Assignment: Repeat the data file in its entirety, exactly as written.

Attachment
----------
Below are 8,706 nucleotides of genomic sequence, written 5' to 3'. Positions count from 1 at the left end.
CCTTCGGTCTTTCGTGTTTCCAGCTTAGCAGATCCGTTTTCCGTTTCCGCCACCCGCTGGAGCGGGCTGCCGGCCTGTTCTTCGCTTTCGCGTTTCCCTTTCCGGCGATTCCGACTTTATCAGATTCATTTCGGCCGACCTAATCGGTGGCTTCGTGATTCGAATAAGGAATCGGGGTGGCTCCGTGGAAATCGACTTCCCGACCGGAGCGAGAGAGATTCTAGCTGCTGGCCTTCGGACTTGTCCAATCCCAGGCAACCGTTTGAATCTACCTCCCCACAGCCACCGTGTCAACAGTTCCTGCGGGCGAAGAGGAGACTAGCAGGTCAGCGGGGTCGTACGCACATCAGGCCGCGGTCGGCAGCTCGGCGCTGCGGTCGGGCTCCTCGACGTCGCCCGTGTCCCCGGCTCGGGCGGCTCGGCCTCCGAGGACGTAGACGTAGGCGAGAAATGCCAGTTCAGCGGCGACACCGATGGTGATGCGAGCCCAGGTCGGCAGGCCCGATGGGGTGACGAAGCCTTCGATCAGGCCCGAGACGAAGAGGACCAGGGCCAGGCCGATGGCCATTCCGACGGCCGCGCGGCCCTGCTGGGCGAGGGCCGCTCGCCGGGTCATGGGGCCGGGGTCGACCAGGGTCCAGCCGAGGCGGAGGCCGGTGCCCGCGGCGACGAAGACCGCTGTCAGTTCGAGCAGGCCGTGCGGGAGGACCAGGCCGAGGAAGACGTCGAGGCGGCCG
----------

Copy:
Below are 8,706 nucleotides of genomic sequence, written 5' to 3'. Positions count from 1 at the left end.
CCTTCGGTCTTTCGTGTTTCCAGCTTAGCAGATCCGTTTTCCGTTTCCGCCACCCGCTGGAGCGGGCTGCCGGCCTGTTCTTCGCTTTCGCGTTTCCCTTTCCGGCGATTCCGACTTTATCAGATTCATTTCGGCCGACCTAATCGGTGGCTTCGTGATTCGAATAAGGAATCGGGGTGGCTCCGTGGAAATCGACTTCCCGACCGGAGCGAGAGAGATTCTAGCTGCTGGCCTTCGGACTTGTCCAATCCCAGGCAACCGTTTGAATCTACCTCCCCACAGCCACCGTGTCAACAGTTCCTGCGGGCGAAGAGGAGACTAGCAGGTCAGCGGGGTCGTACGCACATCAGGCCGCGGTCGGCAGCTCGGCGCTGCGGTCGGGCTCCTCGACGTCGCCCGTGTCCCCGGCTCGGGCGGCTCGGCCTCCGAGGACGTAGACGTAGGCGAGAAATGCCAGTTCAGCGGCGACACCGATGGTGATGCGAGCCCAGGTCGGCAGGCCCGATGGGGTGACGAAGCCTTCGATCAGGCCCGAGACGAAGAGGACCAGGGCCAGGCCGATGGCCATTCCGACGGCCGCGCGGCCCTGCTGGGCGAGGGCCGCTCGCCGGGTCATGGGGCCGGGGTCGACCAGGGTCCAGCCGAGGCGGAGGCCGGTGCCCGCGGCGACGAAGACCGCTGTCAGTTCGAGCAGGCCGTGCGGGAGGACCAGGCCGAGGAAGACGTCGAGGCGGCCG